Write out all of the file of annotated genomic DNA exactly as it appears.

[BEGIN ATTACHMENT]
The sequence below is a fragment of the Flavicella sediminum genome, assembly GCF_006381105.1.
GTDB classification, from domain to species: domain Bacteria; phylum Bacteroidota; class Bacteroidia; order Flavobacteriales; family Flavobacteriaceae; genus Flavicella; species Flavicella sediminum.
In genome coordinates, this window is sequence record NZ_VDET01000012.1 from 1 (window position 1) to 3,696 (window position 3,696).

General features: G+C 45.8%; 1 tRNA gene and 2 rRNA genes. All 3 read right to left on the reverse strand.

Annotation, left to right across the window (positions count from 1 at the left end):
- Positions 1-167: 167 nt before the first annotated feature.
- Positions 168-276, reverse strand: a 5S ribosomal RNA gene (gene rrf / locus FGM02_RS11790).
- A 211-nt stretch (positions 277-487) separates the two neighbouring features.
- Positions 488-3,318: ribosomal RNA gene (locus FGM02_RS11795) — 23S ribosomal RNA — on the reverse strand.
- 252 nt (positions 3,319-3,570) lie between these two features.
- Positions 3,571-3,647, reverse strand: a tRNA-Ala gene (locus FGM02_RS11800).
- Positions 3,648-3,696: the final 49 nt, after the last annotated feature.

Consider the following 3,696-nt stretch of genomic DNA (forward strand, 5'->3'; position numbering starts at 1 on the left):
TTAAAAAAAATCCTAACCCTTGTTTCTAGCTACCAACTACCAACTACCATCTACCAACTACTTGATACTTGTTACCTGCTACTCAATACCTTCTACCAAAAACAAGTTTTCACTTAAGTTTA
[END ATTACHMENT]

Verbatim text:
The sequence below is a fragment of the Flavicella sediminum genome, assembly GCF_006381105.1.
GTDB classification, from domain to species: domain Bacteria; phylum Bacteroidota; class Bacteroidia; order Flavobacteriales; family Flavobacteriaceae; genus Flavicella; species Flavicella sediminum.
In genome coordinates, this window is sequence record NZ_VDET01000012.1 from 1 (window position 1) to 3,696 (window position 3,696).

General features: G+C 45.8%; 1 tRNA gene and 2 rRNA genes. All 3 read right to left on the reverse strand.

Annotation, left to right across the window (positions count from 1 at the left end):
- Positions 1-167: 167 nt before the first annotated feature.
- Positions 168-276, reverse strand: a 5S ribosomal RNA gene (gene rrf / locus FGM02_RS11790).
- A 211-nt stretch (positions 277-487) separates the two neighbouring features.
- Positions 488-3,318: ribosomal RNA gene (locus FGM02_RS11795) — 23S ribosomal RNA — on the reverse strand.
- 252 nt (positions 3,319-3,570) lie between these two features.
- Positions 3,571-3,647, reverse strand: a tRNA-Ala gene (locus FGM02_RS11800).
- Positions 3,648-3,696: the final 49 nt, after the last annotated feature.

Consider the following 3,696-nt stretch of genomic DNA (forward strand, 5'->3'; position numbering starts at 1 on the left):
TTAAAAAAAATCCTAACCCTTGTTTCTAGCTACCAACTACCAACTACCATCTACCAACTACTTGATACTTGTTACCTGCTACTCAATACCTTCTACCAAAAACAAGTTTTCACTTAAGTTTA